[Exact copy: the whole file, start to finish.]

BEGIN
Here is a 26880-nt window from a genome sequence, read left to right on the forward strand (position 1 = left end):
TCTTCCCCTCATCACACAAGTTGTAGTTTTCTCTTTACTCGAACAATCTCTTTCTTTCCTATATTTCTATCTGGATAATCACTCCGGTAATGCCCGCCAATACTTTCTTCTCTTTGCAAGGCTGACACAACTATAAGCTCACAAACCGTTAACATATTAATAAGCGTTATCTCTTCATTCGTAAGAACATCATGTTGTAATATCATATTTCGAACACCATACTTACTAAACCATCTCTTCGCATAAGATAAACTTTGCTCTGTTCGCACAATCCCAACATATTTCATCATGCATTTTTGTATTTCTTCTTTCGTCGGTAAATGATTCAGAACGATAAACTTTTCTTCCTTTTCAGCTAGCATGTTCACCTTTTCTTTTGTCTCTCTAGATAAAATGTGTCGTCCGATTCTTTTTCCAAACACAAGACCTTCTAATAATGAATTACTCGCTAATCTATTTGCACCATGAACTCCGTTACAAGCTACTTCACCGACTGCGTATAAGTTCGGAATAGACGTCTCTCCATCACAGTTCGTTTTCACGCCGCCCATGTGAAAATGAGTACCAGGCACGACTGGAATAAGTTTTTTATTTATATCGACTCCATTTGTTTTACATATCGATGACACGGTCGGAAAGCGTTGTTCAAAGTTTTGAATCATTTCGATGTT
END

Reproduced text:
Here is a 26880-nt window from a genome sequence, read left to right on the forward strand (position 1 = left end):
TCTTCCCCTCATCACACAAGTTGTAGTTTTCTCTTTACTCGAACAATCTCTTTCTTTCCTATATTTCTATCTGGATAATCACTCCGGTAATGCCCGCCAATACTTTCTTCTCTTTGCAAGGCTGACACAACTATAAGCTCACAAACCGTTAACATATTAATAAGCGTTATCTCTTCATTCGTAAGAACATCATGTTGTAATATCATATTTCGAACACCATACTTACTAAACCATCTCTTCGCATAAGATAAACTTTGCTCTGTTCGCACAATCCCAACATATTTCATCATGCATTTTTGTATTTCTTCTTTCGTCGGTAAATGATTCAGAACGATAAACTTTTCTTCCTTTTCAGCTAGCATGTTCACCTTTTCTTTTGTCTCTCTAGATAAAATGTGTCGTCCGATTCTTTTTCCAAACACAAGACCTTCTAATAATGAATTACTCGCTAATCTATTTGCACCATGAACTCCGTTACAAGCTACTTCACCGACTGCGTATAAGTTCGGAATAGACGTCTCTCCATCACAGTTCGTTTTCACGCCGCCCATGTGAAAATGAGTACCAGGCACGACTGGAATAAGTTTTTTATTTATATCGACTCCATTTGTTTTACATATCGATGACACGGTCGGAAAGCGTTGTTCAAAGTTTTGAATCATTTCGATGTT